In developments that can only be described as shocking, the Tigers executed a last-minute trade for pitcher David Price, sending Austin Jackson to Seattle and Drew Smyly to Tampa. (Seattle also sent Nick Franklin to Tampa.) The trade was finalized while Detroit was in the middle of a game both Smyly and Jackson had started, and Jackson had to be pulled off the field when the deal was done.
Whatever I wrote about the Soria trade a week ago in terms of price is irrelevant today. I don’t want to overstate what Jackson has meant and what Smyly has and could have meant to the Tigers, but suffice it to say: they are not mere prospects. They are two regular, MLB-level starters.
Price, of course, is a top-level starting pitcher, and (like Smyly) a lefty to boot. The Vanderbilt graduate is a Cy Young winner and easily was the best starting pitcher even potentially available at the trade deadline. His one weakness may be his susceptibility to home runs, but he makes up for that with superior abilities in every other area.
I wrote just a few hours ago that the Tigers should consider trading for offense, while conceding that more bullpen help probably made more sense. Price addresses neither of these concerns. The Price acquisition begins to make some sense, though, when seen as a reaction to the failed offseason efforts to retain Max Scherzer. Max is very likely to be wearing a different uniform next season, and Price is his replacement.
Because of the way the series are structured, fewer starting pitchers are needed in the playoffs. One of the nice things about Smyly was that, even as the team was developing him as a starter, he could easily transition back into a shutdown southpaw out of the bullpen in the postseason. Soria ought to address that somewhat, although all he’s done in two outings with his new team is have the two worst outings of his career. Soria’s a righty, though, and the only two left-handed members of the Tiger bullpen remain the objectively bad Phil Coke and Ian Krol.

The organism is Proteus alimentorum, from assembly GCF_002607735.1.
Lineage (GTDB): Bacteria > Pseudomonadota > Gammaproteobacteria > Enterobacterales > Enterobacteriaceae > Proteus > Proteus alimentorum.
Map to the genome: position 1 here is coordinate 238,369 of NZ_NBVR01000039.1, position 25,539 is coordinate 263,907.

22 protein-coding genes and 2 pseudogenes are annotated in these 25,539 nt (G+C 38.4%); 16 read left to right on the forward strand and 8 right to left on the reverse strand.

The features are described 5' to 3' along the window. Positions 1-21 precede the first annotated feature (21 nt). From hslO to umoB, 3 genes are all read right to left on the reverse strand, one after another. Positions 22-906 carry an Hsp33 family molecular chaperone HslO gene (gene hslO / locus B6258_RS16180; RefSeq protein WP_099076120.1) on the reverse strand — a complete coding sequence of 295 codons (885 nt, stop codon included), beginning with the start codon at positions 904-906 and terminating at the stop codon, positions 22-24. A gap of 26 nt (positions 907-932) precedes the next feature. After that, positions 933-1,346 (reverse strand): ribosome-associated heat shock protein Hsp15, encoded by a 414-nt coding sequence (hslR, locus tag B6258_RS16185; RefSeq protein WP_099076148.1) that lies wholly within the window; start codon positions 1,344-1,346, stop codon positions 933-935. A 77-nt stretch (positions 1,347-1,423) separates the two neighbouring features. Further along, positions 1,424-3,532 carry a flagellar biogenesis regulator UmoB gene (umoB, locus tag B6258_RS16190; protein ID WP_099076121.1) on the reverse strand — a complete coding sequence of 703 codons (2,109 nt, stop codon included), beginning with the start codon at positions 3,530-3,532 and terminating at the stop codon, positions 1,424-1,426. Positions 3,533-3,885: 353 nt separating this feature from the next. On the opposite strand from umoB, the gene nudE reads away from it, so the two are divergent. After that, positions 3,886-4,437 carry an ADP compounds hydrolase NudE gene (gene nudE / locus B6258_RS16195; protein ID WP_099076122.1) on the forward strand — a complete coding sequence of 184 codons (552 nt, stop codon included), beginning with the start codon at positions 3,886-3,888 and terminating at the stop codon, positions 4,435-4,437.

Anyway, here’s a look at the new Detroit starting rotation:
- Max Scherzer
- David Price
- Anibal Sanchez
- Rick Porcello
- Justin Verlander
Whatever the above frittering amounts to, the starting rotation obviously is going to be just fine. The team now has a big hole in center field, though, and in critical postseason games played in spacious Comerica Park and the Oakland Coliseum, that could spell trouble.
The trade for Price makes sense, to the extent it does, for next year. A trade for an outfield bat or a lefty reliever would have made sense for this year.
Farewell to Jackson and Smyly.
Where are the Bats? – 7/31
Detroit finds relief, but at what price? – 7/24
Closing Time? – 6/4
Closing the Book on 2013 – 6/2
Victor Martinez, Professional Hitter – 5/7
Actually Mad Max – 4/29
Waiting for Takeoff – 4/28
Farewell, sweet Prince
In the interest of providing balanced coverage, below are the results of a poll from BlessYouBoys.com. I find the overwhelming support of the trade there surprising not because it places me in the minority, but because I always thought of the fans there as cynical and neurotic worrywarts, and the Price trade doesn’t strike me as the sort of move that would be so warmly welcomed by that group.
And now that the trade-deadline dust has begun to settle, the smart numbers are coming in, and the results are only slightly mixed. Baseball Prospectus’ PECOTA machine determined that the Tigers actually are less likely (87.3% vs. 86.7%) to make the playoffs, although it also spit out an increase in World Series odds (12.1% vs. 12.6%). Meanwhile, FanGraphs has Detroit as the biggest gainer (+2.0%) in championship odds:
This is pretty cool, though:
Unnecessary. But cool.
Comments from some of the Tigers players: http://www.detroitnews.com/article/20140801/SPORTS0104/308010034/1129/rss15.
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